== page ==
|Ph.D Student||Labin Amichai Moshe|
|Subject||Optical Analysis of Retinal Glial Cells and their Effect|
|Department||Department of Physics||Supervisors||Dr. Erez Ribak|
|Professor Emeritus Ido Perlman|
|Full Thesis text|
Light absorption by the photoreceptors of the retina is the first step of the visual process. This absorption of light by the cones and rods is determined by the properties of the visual pigments as well as the spectral, temporal and spatial characteristics of the incident light. There is a ~100 fold difference in sensitivity between rods and cones, which forms the basic mechanism of two parallel visual systems: the cones photopic system, active under well-lit conditions and support color vision, and the rods scotopic system which is active at low light levels and enables night vision. The entire human retinal surface, outside the fovea, is an ensemble of these two photoreceptor arrays.
Another prominent feature of the vertebrate retina is a seemingly ‘inverted’ structure with respect to the light path. The photoreceptors are located at the bottom of the retina, behind five layers of cell bodies and neuronal processes that are expected to cause blurring of the image and reduce the photon flux reaching the photoreceptors to hamper photon absorption, thus their light sensitivity.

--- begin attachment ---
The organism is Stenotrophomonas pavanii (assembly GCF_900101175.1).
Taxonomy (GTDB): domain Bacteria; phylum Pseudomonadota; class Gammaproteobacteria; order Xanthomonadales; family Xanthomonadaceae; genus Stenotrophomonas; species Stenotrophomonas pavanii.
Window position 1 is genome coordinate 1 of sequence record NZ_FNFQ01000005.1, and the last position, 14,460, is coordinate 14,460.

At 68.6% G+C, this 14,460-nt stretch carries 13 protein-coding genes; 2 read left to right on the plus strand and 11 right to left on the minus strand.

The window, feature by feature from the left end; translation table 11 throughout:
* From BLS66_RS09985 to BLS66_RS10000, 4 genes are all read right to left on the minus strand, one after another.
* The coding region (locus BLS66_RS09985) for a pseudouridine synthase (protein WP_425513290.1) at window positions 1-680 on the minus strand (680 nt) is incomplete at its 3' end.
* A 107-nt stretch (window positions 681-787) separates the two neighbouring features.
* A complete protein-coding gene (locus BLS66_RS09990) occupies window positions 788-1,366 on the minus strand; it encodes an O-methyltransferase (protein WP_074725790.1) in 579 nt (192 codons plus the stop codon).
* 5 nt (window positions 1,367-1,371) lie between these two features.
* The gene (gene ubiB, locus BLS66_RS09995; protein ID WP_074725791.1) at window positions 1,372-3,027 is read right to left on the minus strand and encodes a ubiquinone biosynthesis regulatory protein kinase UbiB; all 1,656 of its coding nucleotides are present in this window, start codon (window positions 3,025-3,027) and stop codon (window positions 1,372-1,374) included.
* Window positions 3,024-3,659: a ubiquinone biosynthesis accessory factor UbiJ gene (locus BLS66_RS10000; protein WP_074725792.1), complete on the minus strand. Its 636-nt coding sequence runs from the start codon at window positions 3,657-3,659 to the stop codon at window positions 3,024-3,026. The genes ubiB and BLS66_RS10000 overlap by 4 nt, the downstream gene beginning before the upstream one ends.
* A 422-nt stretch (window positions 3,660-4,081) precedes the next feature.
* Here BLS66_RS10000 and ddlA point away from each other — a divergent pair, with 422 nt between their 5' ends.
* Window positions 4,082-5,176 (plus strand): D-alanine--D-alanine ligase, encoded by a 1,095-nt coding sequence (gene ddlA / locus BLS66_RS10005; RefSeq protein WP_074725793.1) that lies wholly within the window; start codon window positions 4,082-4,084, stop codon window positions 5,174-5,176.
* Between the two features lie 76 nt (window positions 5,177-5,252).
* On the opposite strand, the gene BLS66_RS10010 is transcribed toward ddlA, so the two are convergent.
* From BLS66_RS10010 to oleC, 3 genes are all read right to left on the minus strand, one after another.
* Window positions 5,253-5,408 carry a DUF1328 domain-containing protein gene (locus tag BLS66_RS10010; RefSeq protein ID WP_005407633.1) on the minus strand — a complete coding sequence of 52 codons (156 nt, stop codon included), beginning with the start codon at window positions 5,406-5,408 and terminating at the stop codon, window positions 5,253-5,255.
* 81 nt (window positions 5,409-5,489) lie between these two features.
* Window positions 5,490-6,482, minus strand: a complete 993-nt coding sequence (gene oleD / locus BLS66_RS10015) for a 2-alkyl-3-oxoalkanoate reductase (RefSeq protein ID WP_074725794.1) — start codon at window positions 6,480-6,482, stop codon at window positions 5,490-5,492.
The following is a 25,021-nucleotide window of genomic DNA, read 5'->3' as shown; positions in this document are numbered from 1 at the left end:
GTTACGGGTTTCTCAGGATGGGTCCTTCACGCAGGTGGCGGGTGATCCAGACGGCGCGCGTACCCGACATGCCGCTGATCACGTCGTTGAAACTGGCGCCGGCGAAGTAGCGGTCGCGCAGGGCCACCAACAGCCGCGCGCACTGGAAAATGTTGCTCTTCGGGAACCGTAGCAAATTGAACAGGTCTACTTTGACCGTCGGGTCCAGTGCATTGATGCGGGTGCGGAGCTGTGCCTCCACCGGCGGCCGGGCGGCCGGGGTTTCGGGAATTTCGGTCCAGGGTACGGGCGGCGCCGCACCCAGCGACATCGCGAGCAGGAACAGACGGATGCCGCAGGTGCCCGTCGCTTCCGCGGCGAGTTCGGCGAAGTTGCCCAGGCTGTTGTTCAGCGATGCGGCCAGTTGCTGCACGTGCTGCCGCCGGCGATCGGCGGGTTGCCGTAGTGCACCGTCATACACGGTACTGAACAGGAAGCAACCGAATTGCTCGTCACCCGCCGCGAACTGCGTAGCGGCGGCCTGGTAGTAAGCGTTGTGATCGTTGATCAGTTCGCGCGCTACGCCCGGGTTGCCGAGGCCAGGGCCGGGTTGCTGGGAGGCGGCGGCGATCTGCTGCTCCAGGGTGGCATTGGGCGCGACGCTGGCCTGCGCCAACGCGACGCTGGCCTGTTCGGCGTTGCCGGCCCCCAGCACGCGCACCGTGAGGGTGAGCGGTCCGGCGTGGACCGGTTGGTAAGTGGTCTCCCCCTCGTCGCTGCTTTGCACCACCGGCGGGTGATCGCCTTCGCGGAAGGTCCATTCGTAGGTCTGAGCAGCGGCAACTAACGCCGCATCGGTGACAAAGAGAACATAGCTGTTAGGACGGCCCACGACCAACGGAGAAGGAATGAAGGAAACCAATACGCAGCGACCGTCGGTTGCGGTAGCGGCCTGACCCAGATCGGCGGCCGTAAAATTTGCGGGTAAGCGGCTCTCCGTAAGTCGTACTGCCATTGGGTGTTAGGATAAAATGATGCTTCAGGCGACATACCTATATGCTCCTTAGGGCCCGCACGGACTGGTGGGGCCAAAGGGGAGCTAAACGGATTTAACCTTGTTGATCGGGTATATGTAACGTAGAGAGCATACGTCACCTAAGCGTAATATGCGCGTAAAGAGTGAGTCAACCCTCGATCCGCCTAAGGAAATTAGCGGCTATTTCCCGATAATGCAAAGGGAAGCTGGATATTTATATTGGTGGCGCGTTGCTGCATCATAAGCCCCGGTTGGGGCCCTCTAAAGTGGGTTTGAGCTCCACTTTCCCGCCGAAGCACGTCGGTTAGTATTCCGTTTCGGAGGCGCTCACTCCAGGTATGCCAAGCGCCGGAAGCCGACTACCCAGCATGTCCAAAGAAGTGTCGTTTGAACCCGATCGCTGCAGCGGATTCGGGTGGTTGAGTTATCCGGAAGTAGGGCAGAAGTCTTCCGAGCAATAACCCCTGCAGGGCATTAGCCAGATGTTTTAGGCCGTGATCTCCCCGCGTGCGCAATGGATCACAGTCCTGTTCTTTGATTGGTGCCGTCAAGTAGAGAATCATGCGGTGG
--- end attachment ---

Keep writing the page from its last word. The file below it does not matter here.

It has been recently reported that retinal Müller cells act as light guides serving to transfer light across the retina, from the vitreo-retinal border towards the photoreceptors at the bottom of the retina. However, their optical function and the mechanism in which they serve both cone-mediated vision and rod-mediated vision is poorly understood.
In the study described in this thesis I address this question by using analytical, computational and experimental methods. As a first step, a computational optical model is used to analyse the light guiding properties of Müller cells in the human parafoveal retina, by a direct three-dimensional numerical solution of the Helmholtz equation. The results show that human Müller cells separate white light according to its wavelengths; medium-wavelength light is concentrated onto cones while short- and long-wavelength light leaks to illuminate nearby rods. An independent analytical modal analysis generated similar results and provided insights about the intrinsic optical mechanism. Next, similar theoretical calculations for the guinea pig Müller cells are presented, and compared to imaging experiments in the isolated guinea pig retina. Remarkable agreement is found between the computational - analytical model and the experimental results. These findings are consistent with the hypothesis that the wave guiding properties of Müller cells are wavelength-dependent in a manner that improves cone-mediated vision while minimally impeding rod-mediated vision.